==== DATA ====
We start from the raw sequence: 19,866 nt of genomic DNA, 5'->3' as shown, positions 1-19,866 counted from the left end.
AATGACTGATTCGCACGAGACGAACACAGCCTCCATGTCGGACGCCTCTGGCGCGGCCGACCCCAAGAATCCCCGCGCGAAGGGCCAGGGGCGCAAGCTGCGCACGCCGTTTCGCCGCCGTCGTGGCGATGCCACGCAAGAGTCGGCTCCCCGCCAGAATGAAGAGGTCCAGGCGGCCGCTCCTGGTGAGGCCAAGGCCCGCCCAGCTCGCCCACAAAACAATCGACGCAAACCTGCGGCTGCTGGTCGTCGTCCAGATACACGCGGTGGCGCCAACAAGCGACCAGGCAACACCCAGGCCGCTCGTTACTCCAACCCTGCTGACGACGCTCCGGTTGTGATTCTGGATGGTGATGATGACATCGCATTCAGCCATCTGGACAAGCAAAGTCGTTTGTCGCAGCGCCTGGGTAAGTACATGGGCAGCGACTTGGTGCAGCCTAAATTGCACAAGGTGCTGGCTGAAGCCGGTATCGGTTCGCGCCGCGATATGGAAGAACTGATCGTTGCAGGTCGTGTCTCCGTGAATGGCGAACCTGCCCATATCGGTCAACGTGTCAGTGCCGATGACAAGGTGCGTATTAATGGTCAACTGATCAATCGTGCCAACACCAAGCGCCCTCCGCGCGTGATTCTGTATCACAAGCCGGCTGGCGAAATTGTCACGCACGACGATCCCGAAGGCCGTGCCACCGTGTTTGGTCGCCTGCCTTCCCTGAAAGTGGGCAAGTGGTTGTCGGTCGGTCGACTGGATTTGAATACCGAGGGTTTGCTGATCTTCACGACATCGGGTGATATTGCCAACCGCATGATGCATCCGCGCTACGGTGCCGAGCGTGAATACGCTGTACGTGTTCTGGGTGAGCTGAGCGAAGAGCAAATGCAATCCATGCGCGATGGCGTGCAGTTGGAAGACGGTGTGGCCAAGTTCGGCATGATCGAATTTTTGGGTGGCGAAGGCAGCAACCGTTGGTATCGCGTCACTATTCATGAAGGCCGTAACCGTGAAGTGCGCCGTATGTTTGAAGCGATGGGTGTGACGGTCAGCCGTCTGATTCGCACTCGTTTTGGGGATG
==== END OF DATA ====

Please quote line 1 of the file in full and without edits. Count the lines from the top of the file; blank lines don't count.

We start from the raw sequence: 19,866 nt of genomic DNA, 5'->3' as shown, positions 1-19,866 counted from the left end.